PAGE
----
In a speech this afternoon at the Baton Rouge Press Club, New Orleans Mayor (and former Louisiana Lieutenant Governor) Mitch Landrieu made it official
: He won't be running for governor in November.
's Mark Ballard quoted Landrieu as saying:
“I’m only one person and I can’t be in two places at one time. I have been blessed to become the mayor of what I consider to be the greatest city in America at a time when she has the greatest need and she has greatest opportunity to leap forward.”
In a story last month examining Landrieu's chances (and appetite) for the office, Jeremy Alford wrote:
Sources close to the mayor insist he has not ruled out the possibility of joining the field. But they also point to his latest campaign finance reports, which show $33,000 in the bank, all carried over from last year's re-election effort. The report with the money indicates the cash is for a "future election," which will not be for mayor because he is term-limited. The last donation Landrieu accepted in 2014 came in September.
While Landrieu certainly is in a position to raise piles of cash quickly should he decide to run, $33,000 is not the number a serious candidate would want to start his campaign. There is a good reason for the poor showing. Landrieu drained his coffers last year for his re-election and immediately went to war helping his sister in a heated Senate campaign while dealing with a long list of controversial issues in the city. If nothing else, the performance of his sister, former U.S. Sen. Mary Landrieu, in last year's federal election may have the mayor wondering if a grinding statewide campaign in a state that still tilts "red" is worth the effort.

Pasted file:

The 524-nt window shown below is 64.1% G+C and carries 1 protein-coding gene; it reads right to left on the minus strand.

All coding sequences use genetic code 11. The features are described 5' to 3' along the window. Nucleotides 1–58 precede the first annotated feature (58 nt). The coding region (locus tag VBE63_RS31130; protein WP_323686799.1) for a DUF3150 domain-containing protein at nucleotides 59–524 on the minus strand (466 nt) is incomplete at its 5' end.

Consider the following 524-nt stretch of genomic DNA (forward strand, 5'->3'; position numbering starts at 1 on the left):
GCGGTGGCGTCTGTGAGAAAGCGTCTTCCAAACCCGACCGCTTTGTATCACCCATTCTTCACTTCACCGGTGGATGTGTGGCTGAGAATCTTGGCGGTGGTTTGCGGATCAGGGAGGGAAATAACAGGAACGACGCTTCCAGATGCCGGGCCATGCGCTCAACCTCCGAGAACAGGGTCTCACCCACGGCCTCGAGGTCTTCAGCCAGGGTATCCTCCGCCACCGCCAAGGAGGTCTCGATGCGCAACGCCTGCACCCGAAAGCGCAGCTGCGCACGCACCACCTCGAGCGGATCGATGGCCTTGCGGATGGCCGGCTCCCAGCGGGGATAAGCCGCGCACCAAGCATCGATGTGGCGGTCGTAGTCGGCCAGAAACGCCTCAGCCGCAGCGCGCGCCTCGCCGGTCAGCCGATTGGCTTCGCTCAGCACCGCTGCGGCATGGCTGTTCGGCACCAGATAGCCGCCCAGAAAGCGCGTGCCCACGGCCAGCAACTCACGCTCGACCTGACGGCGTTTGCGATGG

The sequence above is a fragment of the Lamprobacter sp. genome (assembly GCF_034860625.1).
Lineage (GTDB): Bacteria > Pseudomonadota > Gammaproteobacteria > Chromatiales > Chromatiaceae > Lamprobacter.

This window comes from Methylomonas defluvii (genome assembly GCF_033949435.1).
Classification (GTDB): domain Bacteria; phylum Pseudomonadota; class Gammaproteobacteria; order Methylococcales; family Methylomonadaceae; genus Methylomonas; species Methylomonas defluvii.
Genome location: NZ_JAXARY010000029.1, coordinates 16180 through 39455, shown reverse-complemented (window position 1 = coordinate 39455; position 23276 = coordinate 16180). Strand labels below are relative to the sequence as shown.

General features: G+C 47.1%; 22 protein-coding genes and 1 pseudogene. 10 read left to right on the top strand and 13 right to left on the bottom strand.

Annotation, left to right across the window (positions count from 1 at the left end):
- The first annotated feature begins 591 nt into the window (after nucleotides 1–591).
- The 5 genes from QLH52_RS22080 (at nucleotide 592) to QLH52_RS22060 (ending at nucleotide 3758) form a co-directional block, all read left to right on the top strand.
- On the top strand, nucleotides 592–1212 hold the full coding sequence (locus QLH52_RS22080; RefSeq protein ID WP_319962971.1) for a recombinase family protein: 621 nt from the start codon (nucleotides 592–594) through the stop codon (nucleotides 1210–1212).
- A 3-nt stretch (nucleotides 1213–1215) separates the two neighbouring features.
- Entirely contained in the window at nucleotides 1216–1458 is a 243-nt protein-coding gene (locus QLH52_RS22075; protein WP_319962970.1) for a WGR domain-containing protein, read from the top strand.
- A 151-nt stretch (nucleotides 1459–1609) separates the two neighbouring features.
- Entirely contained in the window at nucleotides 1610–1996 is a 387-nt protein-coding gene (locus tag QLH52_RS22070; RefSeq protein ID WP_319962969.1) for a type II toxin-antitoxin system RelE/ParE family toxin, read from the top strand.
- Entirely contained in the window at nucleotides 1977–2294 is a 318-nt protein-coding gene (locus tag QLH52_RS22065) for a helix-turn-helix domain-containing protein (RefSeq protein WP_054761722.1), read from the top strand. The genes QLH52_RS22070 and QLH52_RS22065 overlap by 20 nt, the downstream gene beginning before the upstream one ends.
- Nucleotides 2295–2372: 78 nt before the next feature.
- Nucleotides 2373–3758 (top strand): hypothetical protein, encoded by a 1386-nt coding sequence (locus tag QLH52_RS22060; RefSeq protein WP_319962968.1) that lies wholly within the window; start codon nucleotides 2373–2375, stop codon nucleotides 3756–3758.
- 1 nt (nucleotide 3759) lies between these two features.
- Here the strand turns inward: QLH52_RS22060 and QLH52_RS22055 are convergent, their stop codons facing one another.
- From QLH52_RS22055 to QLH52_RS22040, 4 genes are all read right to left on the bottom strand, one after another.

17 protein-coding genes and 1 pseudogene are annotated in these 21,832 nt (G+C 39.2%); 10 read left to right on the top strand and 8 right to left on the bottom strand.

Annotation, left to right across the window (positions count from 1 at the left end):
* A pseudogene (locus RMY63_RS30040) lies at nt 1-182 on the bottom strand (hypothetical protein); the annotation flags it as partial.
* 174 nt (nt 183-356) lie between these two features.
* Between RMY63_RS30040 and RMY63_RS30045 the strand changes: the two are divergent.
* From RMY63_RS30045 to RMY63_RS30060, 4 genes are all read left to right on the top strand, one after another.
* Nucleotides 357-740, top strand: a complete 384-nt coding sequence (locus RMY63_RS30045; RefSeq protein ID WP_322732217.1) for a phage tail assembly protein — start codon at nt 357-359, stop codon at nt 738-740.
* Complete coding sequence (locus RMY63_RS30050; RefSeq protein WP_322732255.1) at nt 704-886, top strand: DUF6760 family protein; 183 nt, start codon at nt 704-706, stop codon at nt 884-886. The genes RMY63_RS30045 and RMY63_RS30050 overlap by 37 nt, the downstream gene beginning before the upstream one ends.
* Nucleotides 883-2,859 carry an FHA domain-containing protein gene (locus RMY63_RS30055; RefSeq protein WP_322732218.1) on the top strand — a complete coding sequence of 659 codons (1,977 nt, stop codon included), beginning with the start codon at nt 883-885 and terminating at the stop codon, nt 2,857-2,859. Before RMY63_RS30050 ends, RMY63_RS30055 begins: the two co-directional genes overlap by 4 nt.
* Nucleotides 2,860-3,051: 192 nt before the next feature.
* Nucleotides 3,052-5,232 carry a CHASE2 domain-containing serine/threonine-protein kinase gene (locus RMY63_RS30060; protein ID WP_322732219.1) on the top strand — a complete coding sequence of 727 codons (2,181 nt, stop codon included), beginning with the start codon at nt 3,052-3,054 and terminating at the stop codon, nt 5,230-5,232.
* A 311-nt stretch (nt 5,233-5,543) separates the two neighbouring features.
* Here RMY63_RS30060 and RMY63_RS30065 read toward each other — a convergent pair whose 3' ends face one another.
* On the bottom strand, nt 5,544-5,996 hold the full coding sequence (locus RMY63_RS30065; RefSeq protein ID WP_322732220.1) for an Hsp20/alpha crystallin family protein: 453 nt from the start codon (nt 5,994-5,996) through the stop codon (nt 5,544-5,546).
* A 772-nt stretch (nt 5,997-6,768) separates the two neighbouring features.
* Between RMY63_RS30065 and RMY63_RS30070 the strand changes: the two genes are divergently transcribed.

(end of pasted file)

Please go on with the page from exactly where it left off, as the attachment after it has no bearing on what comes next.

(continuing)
Mary Landrieu was swept up in an anti-Democrat wave that linked her firmly to President Barack Obama and washed away the lion's share of her white vote last year. More than just theoretically, the same could happen to the mayor in another statewide election this fall.
Landrieu's statement today puts an end to the speculation he might be the Democrats' best chance to face off against Sen. David Vitter in a runoff, a theory stated aloud
in February by the heads of the Democratic Governors Association.